MARCUS - Many members of the Marcus-Meriden-Cleghorn elementary school staff participated in a presentation to the local board expressing the advantages of keeping the classes small.
Linda Chapman started off with the meaning of small verses large numbers in any classroom. She made note that there were only 13 second graders in her room in the mornings and in the afternoon, she has 25.
A small class was described as having lots more space for doing activities, easier for students to focus, more time for academics, less crowded, and more individual attention with the teacher as a guide.
A larger class was described as crowded, students were more apt to get distracted, a rush to get things done, schedule had to be more rigid, the students had to develop patience as they may have to wait for help and there is more of a feeling of a group as one does more on their own.
Jodi Feser read a poem depicting how life was in the 1960s and 1970s, which doesn't reflect what life is like for students of today. The theme being that one can no longer expect large size classes to address the needs of today's students.
Enrollment is much more in a changing mode with students moving in and out of the district, which wouldn't have been the case 25 or more years ago.
Amy Schorg related research doing with teacher-to-student ratio with students in small classes doing better than students in larger classes. Today's students need more individualize instruction as the family atmosphere has changed resulting in more behavior problems, said Schorg.
Kris Irwin shared with the board that since the merger of AEA's, services have changed which has resulted in more paper work for the classroom instructor and the involvement of more time to get a child set to receive personal educational services.
Julie Letsche reminded the board that we live in a more mobile society and students coming in usually are not up to the same level of education as the MMC students are. Therefore, the MMC staff works diligently to get them to the level of education of the MMC students.
Kay Ogren related that it's much easier to catch the problems of early education right away such as the articulation of letter sounds and so forth.
Jan Brown reiterated that the staff is dedicated to uphold the MMC standards and not let them slip. MMC is known for a dedicated staff throughout the area as they are dedicated to take care of student's educational problems, said Brown.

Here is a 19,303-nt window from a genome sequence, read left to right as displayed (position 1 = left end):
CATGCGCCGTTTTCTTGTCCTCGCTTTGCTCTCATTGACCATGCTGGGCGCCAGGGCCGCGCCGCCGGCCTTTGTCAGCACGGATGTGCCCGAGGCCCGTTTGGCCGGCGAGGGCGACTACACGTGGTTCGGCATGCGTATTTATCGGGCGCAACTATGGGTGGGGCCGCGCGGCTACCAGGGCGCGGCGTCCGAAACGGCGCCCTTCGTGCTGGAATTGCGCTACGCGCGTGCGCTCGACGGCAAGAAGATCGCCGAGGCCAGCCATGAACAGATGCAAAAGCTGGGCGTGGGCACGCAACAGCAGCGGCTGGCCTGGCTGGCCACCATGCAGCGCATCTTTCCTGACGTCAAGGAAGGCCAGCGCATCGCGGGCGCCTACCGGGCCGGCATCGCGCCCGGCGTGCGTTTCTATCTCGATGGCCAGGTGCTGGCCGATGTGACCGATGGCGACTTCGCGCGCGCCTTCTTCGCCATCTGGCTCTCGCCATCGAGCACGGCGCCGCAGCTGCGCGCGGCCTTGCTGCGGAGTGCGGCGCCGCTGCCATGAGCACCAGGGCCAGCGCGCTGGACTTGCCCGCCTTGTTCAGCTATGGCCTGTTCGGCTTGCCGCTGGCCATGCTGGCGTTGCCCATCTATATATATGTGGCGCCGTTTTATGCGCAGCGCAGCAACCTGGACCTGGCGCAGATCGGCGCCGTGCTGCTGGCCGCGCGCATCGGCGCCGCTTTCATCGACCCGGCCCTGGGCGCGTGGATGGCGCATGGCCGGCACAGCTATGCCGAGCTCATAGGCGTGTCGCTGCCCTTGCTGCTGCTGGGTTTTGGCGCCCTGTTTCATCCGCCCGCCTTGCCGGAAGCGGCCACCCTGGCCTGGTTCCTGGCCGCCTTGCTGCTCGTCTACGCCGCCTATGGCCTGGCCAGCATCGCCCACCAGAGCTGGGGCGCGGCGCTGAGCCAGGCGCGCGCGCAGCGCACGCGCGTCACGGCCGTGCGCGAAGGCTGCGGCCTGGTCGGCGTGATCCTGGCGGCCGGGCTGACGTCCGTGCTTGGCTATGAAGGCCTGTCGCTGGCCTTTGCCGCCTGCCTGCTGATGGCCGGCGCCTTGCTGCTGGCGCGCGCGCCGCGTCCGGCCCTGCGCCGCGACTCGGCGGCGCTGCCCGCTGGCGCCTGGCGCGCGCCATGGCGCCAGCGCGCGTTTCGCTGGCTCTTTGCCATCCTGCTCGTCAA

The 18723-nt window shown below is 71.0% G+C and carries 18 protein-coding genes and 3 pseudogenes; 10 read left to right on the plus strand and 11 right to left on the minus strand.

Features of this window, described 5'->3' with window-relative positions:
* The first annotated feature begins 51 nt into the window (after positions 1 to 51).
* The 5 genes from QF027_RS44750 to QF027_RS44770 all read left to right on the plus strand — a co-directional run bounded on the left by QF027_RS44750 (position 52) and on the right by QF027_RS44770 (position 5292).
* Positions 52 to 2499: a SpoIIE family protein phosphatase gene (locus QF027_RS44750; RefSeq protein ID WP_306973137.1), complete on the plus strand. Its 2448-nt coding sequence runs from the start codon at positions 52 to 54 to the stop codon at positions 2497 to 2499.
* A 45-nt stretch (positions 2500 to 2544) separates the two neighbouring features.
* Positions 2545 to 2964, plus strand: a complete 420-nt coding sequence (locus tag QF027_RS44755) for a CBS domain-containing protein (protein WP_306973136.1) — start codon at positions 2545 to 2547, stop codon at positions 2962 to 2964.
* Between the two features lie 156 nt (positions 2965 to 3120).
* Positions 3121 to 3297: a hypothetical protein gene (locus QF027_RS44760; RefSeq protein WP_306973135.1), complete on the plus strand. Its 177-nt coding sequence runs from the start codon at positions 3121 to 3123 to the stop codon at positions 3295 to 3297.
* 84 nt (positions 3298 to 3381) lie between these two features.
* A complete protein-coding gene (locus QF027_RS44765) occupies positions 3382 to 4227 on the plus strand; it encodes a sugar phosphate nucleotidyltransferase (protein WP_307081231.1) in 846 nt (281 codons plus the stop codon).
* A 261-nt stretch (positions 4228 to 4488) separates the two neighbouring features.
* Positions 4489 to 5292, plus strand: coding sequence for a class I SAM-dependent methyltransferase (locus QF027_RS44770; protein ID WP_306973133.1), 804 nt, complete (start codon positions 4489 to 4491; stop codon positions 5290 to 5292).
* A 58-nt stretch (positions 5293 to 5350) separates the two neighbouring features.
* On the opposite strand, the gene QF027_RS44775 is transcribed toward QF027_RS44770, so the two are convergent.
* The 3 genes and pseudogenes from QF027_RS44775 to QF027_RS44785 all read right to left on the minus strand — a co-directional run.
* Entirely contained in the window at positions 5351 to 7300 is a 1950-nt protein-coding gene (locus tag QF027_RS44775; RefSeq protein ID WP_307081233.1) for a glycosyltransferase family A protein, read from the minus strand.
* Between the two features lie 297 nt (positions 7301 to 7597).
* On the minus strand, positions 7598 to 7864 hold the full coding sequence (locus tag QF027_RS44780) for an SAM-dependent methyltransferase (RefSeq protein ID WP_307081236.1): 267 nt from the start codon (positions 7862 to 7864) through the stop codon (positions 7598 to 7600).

Elementary principal Kathy Tritz-Rhodes added the comment, "There were three sections of each grade when I started 14 years ago with 19 on the staff to share recess duty. Now we are down to 13 on staff and although they don't complain about doing their duty, it does take them away from time which could be used for extra help for their students."
The board was going to begin the process for bargaining strategy after the completion of the regular meeting.
Tritz-Rhodes also noted that kindergarten round-up will be held in mid-March so the board will have some idea of numbers for each class size before contracts are let.
The board also looked at two proposed calendars-one from the staff and another from the administration. Each were much the same with the difference being one more added work day for in-service for the staff proposed by the administration.
The board approved a contract for Bev Nielsen as a para-educator.
Steve Liddle presented the board proposals on behalf of the classified staff, He stressed the point of working together for the good of the district and the staff realized the budget restraints but hopes the board will be fair to them for extra work they have taken on at times.
The two guidance counselors, Renea Ogren and Ali Vasher presented the results of "My Voice Survey" taken by the MMC high school students and compared results with the "Iowa Youth Survey" taken a year ago. They answered statements dealing personal attitudes on self-worth such as belonging and sense of accomplishment. Other statements dealt with achievement, leadership, responsibility, and confidence to take action.
Some of the results were quite positive while other percentages of the results showed situations that need to be dealt with. Both counselors stated they were doing various things to communicate the results with parents, staff and students as well. One area of concern dealt with the ease of teens obtaining alcoholic beverages and improving the attitude towards not drinking. Another major concern was to develop students' respect for each other.
A positive factor was that they felt their instructors cared about them and tried to make instruction interesting by providing various strategies as a means to learning. Once again, it was pointed out, students that participate in several activities usually become better students overall.
The board will meet again in two weeks.